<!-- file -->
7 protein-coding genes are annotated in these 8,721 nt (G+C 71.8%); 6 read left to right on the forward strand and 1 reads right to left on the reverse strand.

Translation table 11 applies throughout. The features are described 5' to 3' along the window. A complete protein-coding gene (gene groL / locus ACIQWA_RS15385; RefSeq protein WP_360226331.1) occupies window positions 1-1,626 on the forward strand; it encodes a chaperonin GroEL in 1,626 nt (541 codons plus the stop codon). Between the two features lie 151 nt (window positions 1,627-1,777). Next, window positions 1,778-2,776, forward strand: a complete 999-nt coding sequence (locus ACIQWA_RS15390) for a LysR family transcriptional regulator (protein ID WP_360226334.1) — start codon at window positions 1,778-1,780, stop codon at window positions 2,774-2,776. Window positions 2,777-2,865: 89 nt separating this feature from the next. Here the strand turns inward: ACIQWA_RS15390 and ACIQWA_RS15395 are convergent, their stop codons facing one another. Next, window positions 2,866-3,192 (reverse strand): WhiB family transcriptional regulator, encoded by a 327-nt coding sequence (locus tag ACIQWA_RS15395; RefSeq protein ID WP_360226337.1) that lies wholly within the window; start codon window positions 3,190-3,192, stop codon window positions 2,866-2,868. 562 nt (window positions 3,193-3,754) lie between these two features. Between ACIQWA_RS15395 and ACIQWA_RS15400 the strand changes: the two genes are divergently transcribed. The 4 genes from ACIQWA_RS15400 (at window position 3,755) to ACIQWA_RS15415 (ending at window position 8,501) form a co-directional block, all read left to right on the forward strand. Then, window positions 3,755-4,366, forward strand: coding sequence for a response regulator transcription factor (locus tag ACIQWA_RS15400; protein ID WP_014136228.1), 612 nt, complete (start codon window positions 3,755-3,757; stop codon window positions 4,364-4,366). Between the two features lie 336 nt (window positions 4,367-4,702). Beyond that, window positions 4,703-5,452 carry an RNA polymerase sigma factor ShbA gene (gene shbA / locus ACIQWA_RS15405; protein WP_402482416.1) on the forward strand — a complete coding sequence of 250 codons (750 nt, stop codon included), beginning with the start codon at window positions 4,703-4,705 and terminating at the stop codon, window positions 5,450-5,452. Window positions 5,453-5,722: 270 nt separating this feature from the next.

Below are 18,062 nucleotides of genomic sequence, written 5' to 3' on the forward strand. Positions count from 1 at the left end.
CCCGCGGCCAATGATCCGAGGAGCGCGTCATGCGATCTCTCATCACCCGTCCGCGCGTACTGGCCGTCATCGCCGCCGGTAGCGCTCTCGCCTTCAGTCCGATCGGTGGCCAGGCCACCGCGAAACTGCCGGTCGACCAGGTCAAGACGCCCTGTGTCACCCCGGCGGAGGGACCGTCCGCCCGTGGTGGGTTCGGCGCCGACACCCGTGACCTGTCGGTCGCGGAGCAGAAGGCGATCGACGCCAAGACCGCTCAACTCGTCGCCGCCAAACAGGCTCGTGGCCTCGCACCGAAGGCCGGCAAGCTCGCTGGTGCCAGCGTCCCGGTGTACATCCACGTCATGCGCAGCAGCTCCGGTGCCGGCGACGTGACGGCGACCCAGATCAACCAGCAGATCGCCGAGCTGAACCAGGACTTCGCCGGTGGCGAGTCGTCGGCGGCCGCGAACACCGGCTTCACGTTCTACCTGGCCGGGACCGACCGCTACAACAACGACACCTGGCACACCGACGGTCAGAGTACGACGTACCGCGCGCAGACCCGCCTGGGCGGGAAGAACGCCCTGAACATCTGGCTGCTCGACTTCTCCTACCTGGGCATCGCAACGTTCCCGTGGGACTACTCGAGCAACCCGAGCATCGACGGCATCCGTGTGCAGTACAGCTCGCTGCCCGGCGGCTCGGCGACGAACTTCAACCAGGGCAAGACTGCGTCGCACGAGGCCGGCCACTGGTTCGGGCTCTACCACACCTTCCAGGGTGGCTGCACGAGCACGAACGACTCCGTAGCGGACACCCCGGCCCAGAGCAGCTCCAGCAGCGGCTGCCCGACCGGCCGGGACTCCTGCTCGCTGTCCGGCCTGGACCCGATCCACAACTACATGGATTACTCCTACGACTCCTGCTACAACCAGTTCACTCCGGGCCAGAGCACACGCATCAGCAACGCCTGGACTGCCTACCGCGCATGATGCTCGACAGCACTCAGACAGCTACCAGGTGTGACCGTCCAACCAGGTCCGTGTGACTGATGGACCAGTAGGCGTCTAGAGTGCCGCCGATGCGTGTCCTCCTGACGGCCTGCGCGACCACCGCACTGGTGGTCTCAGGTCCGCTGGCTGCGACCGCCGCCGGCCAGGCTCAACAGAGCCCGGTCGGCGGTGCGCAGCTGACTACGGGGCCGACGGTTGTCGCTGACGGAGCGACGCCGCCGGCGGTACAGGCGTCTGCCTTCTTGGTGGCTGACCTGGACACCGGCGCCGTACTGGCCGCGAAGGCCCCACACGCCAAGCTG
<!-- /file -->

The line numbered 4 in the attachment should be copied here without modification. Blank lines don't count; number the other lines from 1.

CCCGCGGCCAATGATCCGAGGAGCGCGTCATGCGATCTCTCATCACCCGTCCGCGCGTACTGGCCGTCATCGCCGCCGGTAGCGCTCTCGCCTTCAGTCCGATCGGTGGCCAGGCCACCGCGAAACTGCCGGTCGACCAGGTCAAGACGCCCTGTGTCACCCCGGCGGAGGGACCGTCCGCCCGTGGTGGGTTCGGCGCCGACACCCGTGACCTGTCGGTCGCGGAGCAGAAGGCGATCGACGCCAAGACCGCTCAACTCGTCGCCGCCAAACAGGCTCGTGGCCTCGCACCGAAGGCCGGCAAGCTCGCTGGTGCCAGCGTCCCGGTGTACATCCACGTCATGCGCAGCAGCTCCGGTGCCGGCGACGTGACGGCGACCCAGATCAACCAGCAGATCGCCGAGCTGAACCAGGACTTCGCCGGTGGCGAGTCGTCGGCGGCCGCGAACACCGGCTTCACGTTCTACCTGGCCGGGACCGACCGCTACAACAACGACACCTGGCACACCGACGGTCAGAGTACGACGTACCGCGCGCAGACCCGCCTGGGCGGGAAGAACGCCCTGAACATCTGGCTGCTCGACTTCTCCTACCTGGGCATCGCAACGTTCCCGTGGGACTACTCGAGCAACCCGAGCATCGACGGCATCCGTGTGCAGTACAGCTCGCTGCCCGGCGGCTCGGCGACGAACTTCAACCAGGGCAAGACTGCGTCGCACGAGGCCGGCCACTGGTTCGGGCTCTACCACACCTTCCAGGGTGGCTGCACGAGCACGAACGACTCCGTAGCGGACACCCCGGCCCAGAGCAGCTCCAGCAGCGGCTGCCCGACCGGCCGGGACTCCTGCTCGCTGTCCGGCCTGGACCCGATCCACAACTACATGGATTACTCCTACGACTCCTGCTACAACCAGTTCACTCCGGGCCAGAGCACACGCATCAGCAACGCCTGGACTGCCTACCGCGCATGATGCTCGACAGCACTCAGACAGCTACCAGGTGTGACCGTCCAACCAGGTCCGTGTGACTGATGGACCAGTAGGCGTCTAGAGTGCCGCCGATGCGTGTCCTCCTGACGGCCTGCGCGACCACCGCACTGGTGGTCTCAGGTCCGCTGGCTGCGACCGCCGCCGGCCAGGCTCAACAGAGCCCGGTCGGCGGTGCGCAGCTGACTACGGGGCCGACGGTTGTCGCTGACGGAGCGACGCCGCCGGCGGTACAGGCGTCTGCCTTCTTGGTGGCTGACCTGGACACCGGCGCCGTACTGGCCGCGAAGGCCCCACACGCCAAGCTG